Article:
See the tallest observation tower in the Midwest

Cordova Observation Tower sits on the north shore of Lake Red Rock in Marion County, Iowa, and is the tallest observation tower in a public park in the Midwest.

Location: Cordova Park, 1293 Emerald Drive, Otley, IA 50214

When is the Cordova Observation Tower open?

According to the Cordova Park webpage, it is open from 7 am to 8 pm. However, you’ll notice that the entrance has an automated gate, which means that once the gate is closed, you are not able to get out of the park. With that in mind, please be sure to read the signage as you enter to verify what time the gates will close.

How much does it cost to climb the Cordova Observation Tower?

It is 2 quarters per person to enter. There is a turnstile at the base of the tower and it only accepts quarters – and each person is 2 quarters. There is no change available on site, so you must bring enough quarters with you.

YouTube video
A short video showing how the turnstile works and what the staircase looks like leading up to the 106 foot Cordova Observation Tower.

How tall is the Cordova Observation Tower?

The observation deck measures 106 feet from the base and contains 170 stairs that you’ll need to climb. Not only is Cordova Observation Tower the tallest observation tower in Iowa, but it is also the tallest in any public park in the entire Midwest. On top of that, its 170 steps are the longest continuous fiberglass staircase in the world.

The staircase is completely enclosed all the way up and at the top of the Cordova Observation Tower.

Was it originally a water tower?

Yes, it was originally installed as a water tower in 1972, which lasted until 1984. In 1988 Marion County Conservation Board made plans to turn the water tower into an observation tower which was completed in 1999.

What is the view like? 

From the top, you can see Lake Red Rock and the nearby mile-long bridge that crosses the lake and heads south toward Knoxville. On a clear day, you can see up to 35 miles away

The view from the Cordova Observation Tower looking west towards the mile-long bridge.

What else is nearby that we should explore?

Hike down to the lake

There is a make-shift trailhead at the base of the tower, on the backside of the picnic shelter. This make-shift trail leads you down the lake. Depending on the water level, the trail may bring you the many rocks and boulders along the shore.

YouTube video
A short video showing the trail behind the picnic shelter that leads down to the lake front.
The trail behind the picnic shelter leads down to the lake front – and depending on the water level, you may get to explore these large boulders.

Cordova cliffs

Another popular scenic view is commonly called Cordova Cliffs and is just to the east of the observation tower. Here’s the Google Maps location for the closest parking to Cordova Cliffs, and here is the Google Maps location for Cordova Cliffs.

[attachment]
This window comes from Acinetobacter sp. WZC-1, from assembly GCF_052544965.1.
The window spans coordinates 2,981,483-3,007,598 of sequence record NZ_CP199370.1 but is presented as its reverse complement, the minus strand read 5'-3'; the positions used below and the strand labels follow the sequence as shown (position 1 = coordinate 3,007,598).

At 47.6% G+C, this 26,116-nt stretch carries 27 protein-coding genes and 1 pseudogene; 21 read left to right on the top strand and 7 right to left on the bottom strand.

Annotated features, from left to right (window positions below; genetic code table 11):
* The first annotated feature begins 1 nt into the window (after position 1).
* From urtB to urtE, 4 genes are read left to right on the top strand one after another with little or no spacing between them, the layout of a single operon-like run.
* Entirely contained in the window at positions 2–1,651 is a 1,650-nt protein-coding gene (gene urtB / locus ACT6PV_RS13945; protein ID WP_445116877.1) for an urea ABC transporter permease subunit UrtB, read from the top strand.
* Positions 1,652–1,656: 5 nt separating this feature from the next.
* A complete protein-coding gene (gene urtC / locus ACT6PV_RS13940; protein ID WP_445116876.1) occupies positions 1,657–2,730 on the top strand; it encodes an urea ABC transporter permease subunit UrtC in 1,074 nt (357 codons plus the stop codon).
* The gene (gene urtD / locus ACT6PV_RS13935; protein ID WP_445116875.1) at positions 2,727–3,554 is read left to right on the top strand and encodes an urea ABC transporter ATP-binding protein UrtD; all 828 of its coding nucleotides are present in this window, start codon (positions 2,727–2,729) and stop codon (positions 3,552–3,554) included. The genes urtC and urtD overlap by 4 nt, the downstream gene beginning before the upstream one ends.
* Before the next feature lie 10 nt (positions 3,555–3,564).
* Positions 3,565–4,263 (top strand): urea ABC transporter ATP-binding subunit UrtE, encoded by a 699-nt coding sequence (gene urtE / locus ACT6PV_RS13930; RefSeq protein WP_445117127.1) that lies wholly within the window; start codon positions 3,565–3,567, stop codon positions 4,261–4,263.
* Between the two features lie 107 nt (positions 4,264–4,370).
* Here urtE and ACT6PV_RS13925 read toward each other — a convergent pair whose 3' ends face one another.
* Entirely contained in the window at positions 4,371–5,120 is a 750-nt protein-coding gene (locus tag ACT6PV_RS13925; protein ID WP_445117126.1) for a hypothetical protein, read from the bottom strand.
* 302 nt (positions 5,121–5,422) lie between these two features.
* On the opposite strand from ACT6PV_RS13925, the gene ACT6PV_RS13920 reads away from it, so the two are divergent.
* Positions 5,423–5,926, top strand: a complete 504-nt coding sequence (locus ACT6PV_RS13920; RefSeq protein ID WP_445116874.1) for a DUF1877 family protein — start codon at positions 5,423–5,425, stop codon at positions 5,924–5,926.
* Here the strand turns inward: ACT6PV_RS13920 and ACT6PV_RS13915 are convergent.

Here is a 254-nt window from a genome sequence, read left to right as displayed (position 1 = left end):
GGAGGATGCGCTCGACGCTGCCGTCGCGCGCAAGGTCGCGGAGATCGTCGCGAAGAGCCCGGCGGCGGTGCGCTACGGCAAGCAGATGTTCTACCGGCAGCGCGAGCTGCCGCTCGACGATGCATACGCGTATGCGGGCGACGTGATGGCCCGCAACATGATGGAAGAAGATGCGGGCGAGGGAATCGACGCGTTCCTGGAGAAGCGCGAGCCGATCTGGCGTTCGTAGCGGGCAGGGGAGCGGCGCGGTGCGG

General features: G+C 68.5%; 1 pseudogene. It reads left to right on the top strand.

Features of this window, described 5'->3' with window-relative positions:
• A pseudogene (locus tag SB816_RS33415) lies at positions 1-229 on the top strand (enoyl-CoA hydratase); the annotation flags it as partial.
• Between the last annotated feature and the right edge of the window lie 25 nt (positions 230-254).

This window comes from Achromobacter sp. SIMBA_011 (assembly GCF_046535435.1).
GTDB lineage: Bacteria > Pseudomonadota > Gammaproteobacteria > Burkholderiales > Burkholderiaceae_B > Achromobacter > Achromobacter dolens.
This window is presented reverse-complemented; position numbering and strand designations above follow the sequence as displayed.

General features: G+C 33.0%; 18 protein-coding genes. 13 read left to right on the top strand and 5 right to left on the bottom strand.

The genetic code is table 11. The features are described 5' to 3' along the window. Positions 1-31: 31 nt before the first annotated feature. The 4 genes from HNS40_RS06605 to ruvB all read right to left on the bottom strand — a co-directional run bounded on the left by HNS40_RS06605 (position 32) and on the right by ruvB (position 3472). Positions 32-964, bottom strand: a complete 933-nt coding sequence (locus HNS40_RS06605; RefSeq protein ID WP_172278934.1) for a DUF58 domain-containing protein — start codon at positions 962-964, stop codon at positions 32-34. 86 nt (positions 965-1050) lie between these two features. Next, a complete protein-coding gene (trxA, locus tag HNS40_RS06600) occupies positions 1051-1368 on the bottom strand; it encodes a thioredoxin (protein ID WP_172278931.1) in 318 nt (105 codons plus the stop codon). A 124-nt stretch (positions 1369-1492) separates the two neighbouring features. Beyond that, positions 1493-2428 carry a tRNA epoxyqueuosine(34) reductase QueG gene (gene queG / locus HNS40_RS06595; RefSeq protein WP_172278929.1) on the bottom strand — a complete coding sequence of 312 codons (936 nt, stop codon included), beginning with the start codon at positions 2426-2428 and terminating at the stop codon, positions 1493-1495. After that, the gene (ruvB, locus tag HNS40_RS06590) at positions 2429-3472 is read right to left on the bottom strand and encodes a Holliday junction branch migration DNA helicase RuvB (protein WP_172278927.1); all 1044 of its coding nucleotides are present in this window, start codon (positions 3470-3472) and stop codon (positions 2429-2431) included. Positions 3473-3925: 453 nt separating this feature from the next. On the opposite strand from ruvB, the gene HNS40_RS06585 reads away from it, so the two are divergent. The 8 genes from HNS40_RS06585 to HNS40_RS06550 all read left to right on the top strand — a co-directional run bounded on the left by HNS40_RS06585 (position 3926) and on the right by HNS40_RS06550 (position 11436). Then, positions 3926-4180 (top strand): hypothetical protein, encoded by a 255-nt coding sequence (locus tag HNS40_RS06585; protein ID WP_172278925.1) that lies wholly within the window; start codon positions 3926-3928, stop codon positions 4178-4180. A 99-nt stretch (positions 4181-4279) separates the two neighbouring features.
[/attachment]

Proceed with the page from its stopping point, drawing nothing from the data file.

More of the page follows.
Aerial view of Cordova Cliffs on the north shore of Lake Red Rock.
Exploring along Cordova Cliffs on the north shore of Lake Red Rock.
Close up of the rocks that overhang Lake Red Rock at Cordova Cliffs show that the rocks have been carved into for many years.
Cordova Cliffs is a popular location for exploring and photography.

Rent a cabin

Cordova Park has several year-round available cabins for family outings. Check out their webpage for cabin rentals available at Cordova Park.

Drive across the mile-long bridge

Take a drive across the mile-long bridge that is just west of the Cordova Observation Tower.

Sunrise over Lake Red Rock with the mile long bridge in the foreground.

Visit the Peace Tree stump

The Peace Tree was an extremely large 500-year-old sycamore tree that was originally rooted about a mile west of the current day mile-long bridge. Prior other Lake Red Rock, it was speculated that the tree was a place where white settlers and Native Americans met to trade goods. When the dam was built and Lake Red Rock was filled in 1969, the Peace Tree was flooded. However, the tree was so large that the trunk still stuck out above the water and served as a marker for kayakers and boaters. In 2018, flooding at Lake Red Rock uprooted the Peace Tree and it began floating in the lake. With help from the marina, two boats are used to tow the tree back to shore and it was eventually placed in a parking lot area as you approach the marina. Here’s the exact Google Map location for where the remains are the Peace Tree are stored.

What’s left of the 500-year-old sycamore tree known as the Peace Tree is left in a parking lot near the entrance to the marina.

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